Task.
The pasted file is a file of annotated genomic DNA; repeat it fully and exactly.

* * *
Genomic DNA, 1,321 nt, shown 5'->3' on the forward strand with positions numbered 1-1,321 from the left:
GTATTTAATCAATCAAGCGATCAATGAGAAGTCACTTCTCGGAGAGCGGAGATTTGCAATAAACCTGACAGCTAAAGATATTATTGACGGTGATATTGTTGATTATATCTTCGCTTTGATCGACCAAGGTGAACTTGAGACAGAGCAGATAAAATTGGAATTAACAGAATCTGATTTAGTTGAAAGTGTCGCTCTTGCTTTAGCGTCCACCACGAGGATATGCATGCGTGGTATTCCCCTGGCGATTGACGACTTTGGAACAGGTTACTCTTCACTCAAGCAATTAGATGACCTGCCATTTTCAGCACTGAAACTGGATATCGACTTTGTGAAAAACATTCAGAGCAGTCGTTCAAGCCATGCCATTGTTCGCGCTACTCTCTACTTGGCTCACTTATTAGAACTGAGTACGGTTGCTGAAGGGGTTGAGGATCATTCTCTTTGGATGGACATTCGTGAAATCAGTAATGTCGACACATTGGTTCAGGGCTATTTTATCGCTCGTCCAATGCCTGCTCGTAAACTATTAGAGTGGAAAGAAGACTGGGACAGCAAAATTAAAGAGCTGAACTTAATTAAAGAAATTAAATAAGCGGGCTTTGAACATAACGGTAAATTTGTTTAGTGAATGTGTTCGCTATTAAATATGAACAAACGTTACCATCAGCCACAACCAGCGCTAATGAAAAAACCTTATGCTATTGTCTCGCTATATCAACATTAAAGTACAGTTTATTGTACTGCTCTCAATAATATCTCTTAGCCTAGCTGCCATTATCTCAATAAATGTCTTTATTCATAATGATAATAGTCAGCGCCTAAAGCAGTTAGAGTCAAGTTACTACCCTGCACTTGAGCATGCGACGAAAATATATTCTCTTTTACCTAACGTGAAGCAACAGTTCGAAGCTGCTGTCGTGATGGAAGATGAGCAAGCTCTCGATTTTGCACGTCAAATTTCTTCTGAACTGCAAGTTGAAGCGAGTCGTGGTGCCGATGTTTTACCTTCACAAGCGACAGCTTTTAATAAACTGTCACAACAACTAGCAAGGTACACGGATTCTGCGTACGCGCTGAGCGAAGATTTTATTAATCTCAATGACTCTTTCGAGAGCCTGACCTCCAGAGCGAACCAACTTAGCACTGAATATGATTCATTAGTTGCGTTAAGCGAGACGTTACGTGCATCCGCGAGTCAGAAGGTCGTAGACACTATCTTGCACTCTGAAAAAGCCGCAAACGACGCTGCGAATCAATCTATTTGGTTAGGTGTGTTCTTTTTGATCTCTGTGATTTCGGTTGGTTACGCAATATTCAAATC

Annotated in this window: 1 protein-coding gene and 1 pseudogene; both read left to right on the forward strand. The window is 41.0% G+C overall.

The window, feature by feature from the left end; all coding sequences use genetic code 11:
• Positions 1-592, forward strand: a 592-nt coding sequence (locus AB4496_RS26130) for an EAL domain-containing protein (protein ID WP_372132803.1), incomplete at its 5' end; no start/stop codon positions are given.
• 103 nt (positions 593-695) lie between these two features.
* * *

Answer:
Genomic DNA, 1,321 nt, shown 5'->3' on the forward strand with positions numbered 1-1,321 from the left:
GTATTTAATCAATCAAGCGATCAATGAGAAGTCACTTCTCGGAGAGCGGAGATTTGCAATAAACCTGACAGCTAAAGATATTATTGACGGTGATATTGTTGATTATATCTTCGCTTTGATCGACCAAGGTGAACTTGAGACAGAGCAGATAAAATTGGAATTAACAGAATCTGATTTAGTTGAAAGTGTCGCTCTTGCTTTAGCGTCCACCACGAGGATATGCATGCGTGGTATTCCCCTGGCGATTGACGACTTTGGAACAGGTTACTCTTCACTCAAGCAATTAGATGACCTGCCATTTTCAGCACTGAAACTGGATATCGACTTTGTGAAAAACATTCAGAGCAGTCGTTCAAGCCATGCCATTGTTCGCGCTACTCTCTACTTGGCTCACTTATTAGAACTGAGTACGGTTGCTGAAGGGGTTGAGGATCATTCTCTTTGGATGGACATTCGTGAAATCAGTAATGTCGACACATTGGTTCAGGGCTATTTTATCGCTCGTCCAATGCCTGCTCGTAAACTATTAGAGTGGAAAGAAGACTGGGACAGCAAAATTAAAGAGCTGAACTTAATTAAAGAAATTAAATAAGCGGGCTTTGAACATAACGGTAAATTTGTTTAGTGAATGTGTTCGCTATTAAATATGAACAAACGTTACCATCAGCCACAACCAGCGCTAATGAAAAAACCTTATGCTATTGTCTCGCTATATCAACATTAAAGTACAGTTTATTGTACTGCTCTCAATAATATCTCTTAGCCTAGCTGCCATTATCTCAATAAATGTCTTTATTCATAATGATAATAGTCAGCGCCTAAAGCAGTTAGAGTCAAGTTACTACCCTGCACTTGAGCATGCGACGAAAATATATTCTCTTTTACCTAACGTGAAGCAACAGTTCGAAGCTGCTGTCGTGATGGAAGATGAGCAAGCTCTCGATTTTGCACGTCAAATTTCTTCTGAACTGCAAGTTGAAGCGAGTCGTGGTGCCGATGTTTTACCTTCACAAGCGACAGCTTTTAATAAACTGTCACAACAACTAGCAAGGTACACGGATTCTGCGTACGCGCTGAGCGAAGATTTTATTAATCTCAATGACTCTTTCGAGAGCCTGACCTCCAGAGCGAACCAACTTAGCACTGAATATGATTCATTAGTTGCGTTAAGCGAGACGTTACGTGCATCCGCGAGTCAGAAGGTCGTAGACACTATCTTGCACTCTGAAAAAGCCGCAAACGACGCTGCGAATCAATCTATTTGGTTAGGTGTGTTCTTTTTGATCTCTGTGATTTCGGTTGGTTACGCAATATTCAAATC

Annotated in this window: 1 protein-coding gene and 1 pseudogene; both read left to right on the forward strand. The window is 41.0% G+C overall.

The window, feature by feature from the left end; all coding sequences use genetic code 11:
• Positions 1-592, forward strand: a 592-nt coding sequence (locus AB4496_RS26130) for an EAL domain-containing protein (protein ID WP_372132803.1), incomplete at its 5' end; no start/stop codon positions are given.
• 103 nt (positions 593-695) lie between these two features.